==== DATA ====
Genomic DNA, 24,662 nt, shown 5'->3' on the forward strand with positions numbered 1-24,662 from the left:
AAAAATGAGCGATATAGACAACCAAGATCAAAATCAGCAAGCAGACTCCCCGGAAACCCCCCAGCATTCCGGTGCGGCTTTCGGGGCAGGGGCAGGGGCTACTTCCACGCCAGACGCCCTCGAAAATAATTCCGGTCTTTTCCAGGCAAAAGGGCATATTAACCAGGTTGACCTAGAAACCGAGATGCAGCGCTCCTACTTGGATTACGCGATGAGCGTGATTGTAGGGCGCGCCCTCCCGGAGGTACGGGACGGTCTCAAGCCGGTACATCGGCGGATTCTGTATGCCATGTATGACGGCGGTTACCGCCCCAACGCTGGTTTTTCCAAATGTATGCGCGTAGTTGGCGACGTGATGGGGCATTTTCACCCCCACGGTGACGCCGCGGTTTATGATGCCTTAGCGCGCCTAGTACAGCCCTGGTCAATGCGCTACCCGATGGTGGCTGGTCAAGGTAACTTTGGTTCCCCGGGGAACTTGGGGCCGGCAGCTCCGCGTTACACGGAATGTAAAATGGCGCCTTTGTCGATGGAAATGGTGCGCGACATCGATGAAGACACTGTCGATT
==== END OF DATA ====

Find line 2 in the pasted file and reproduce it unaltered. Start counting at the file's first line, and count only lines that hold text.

AAAAATGAGCGATATAGACAACCAAGATCAAAATCAGCAAGCAGACTCCCCGGAAACCCCCCAGCATTCCGGTGCGGCTTTCGGGGCAGGGGCAGGGGCTACTTCCACGCCAGACGCCCTCGAAAATAATTCCGGTCTTTTCCAGGCAAAAGGGCATATTAACCAGGTTGACCTAGAAACCGAGATGCAGCGCTCCTACTTGGATTACGCGATGAGCGTGATTGTAGGGCGCGCCCTCCCGGAGGTACGGGACGGTCTCAAGCCGGTACATCGGCGGATTCTGTATGCCATGTATGACGGCGGTTACCGCCCCAACGCTGGTTTTTCCAAATGTATGCGCGTAGTTGGCGACGTGATGGGGCATTTTCACCCCCACGGTGACGCCGCGGTTTATGATGCCTTAGCGCGCCTAGTACAGCCCTGGTCAATGCGCTACCCGATGGTGGCTGGTCAAGGTAACTTTGGTTCCCCGGGGAACTTGGGGCCGGCAGCTCCGCGTTACACGGAATGTAAAATGGCGCCTTTGTCGATGGAAATGGTGCGCGACATCGATGAAGACACTGTCGATT